ALA's statement of Intellectual Freedom/Censorship begins by defining intellectual freedom as "the right of every individual to both seek and receive information from all points of view without restriction. It provides for free access to all expressions of ideas through which any and all sides of a question, cause or movement may be explored. Intellectual freedom encompasses the freedom to hold, receive and disseminate ideas. It is a core value of the library profession and a cornerstone of democracy." In the same document censorship is defined as "a change in the access status of material, based on the content of the work and made by a governing authority or its representatives. Such changes include exclusion, restriction, removal, or age/grade level changes."  [4]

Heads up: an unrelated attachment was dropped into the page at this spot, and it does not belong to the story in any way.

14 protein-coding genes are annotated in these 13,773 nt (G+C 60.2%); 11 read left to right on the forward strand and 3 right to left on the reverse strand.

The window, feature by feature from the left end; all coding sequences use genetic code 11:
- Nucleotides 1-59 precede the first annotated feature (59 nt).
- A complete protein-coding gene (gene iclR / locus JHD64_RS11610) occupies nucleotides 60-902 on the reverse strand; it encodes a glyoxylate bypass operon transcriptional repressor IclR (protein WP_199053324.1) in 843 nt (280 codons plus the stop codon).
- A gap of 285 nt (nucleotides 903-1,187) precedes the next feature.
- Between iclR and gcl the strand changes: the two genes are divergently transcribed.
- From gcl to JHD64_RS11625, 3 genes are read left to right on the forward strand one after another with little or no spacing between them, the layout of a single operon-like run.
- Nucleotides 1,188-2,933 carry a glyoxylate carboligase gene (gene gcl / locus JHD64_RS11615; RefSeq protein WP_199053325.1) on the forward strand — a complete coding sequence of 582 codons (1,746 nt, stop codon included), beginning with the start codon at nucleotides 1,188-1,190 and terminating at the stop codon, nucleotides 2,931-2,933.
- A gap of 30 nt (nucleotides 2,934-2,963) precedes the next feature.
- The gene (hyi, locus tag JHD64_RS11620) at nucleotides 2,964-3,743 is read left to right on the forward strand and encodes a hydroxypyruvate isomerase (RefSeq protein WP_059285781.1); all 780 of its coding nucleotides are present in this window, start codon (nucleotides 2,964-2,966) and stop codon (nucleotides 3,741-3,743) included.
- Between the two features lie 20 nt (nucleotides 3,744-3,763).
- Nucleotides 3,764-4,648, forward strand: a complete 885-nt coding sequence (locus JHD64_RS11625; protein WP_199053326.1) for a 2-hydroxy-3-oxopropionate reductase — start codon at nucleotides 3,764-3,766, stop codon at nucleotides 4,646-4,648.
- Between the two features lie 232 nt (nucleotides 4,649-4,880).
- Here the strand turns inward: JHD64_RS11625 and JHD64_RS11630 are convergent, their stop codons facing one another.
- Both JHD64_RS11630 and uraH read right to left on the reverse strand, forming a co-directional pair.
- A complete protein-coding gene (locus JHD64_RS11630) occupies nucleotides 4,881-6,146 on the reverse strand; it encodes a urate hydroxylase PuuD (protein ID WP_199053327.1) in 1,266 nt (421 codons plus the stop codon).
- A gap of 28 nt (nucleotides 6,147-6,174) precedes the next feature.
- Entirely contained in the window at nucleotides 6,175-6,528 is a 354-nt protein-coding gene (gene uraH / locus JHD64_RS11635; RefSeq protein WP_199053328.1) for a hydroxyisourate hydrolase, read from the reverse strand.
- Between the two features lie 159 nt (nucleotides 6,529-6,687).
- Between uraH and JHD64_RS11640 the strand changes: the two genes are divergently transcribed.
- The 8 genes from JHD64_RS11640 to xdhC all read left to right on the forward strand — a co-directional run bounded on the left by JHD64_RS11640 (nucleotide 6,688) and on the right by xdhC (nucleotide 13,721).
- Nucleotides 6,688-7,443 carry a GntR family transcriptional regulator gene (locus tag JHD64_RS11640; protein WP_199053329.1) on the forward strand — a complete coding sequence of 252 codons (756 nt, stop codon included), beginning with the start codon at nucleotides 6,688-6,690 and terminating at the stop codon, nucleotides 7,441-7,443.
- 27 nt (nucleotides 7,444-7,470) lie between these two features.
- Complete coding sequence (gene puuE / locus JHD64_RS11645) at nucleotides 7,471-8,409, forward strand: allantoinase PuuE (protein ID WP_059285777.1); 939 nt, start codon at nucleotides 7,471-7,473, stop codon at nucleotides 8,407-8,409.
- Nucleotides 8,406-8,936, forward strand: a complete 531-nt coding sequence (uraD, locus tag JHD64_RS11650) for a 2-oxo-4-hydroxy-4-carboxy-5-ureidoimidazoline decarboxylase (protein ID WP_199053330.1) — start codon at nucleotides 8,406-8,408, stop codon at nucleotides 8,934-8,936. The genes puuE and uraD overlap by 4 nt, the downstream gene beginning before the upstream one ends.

If the story is true, by removing these slides from its website ALA was indeed censoring this information —according to its own definition of censorship. It was not allowing for the free flow of information. Since ALA's code of ethics is a powerful statement —one to which I believe professional organizations such as AAHC should subscribe, it behooves all organizations to think about how information flows around and through them. An informed citizenry should wonder under what circumstances it might be appropriate to exclude, restrict, remove, or change information.

.03 Possible Arguments for Censorship

There are times when excluding or restricting information is appropriate.

  • Private sector organizations have well-guarded trade secrets. The recipe for Dr. Pepper is a mystery to all except a select few for a reason. Market share depends upon unique products.
  • Although newspaper reporters would like to know all the details of a crime the moment it occurs, police investigators have the right to withhold information if its release would affect the investigation and subsequent arrest of a suspect.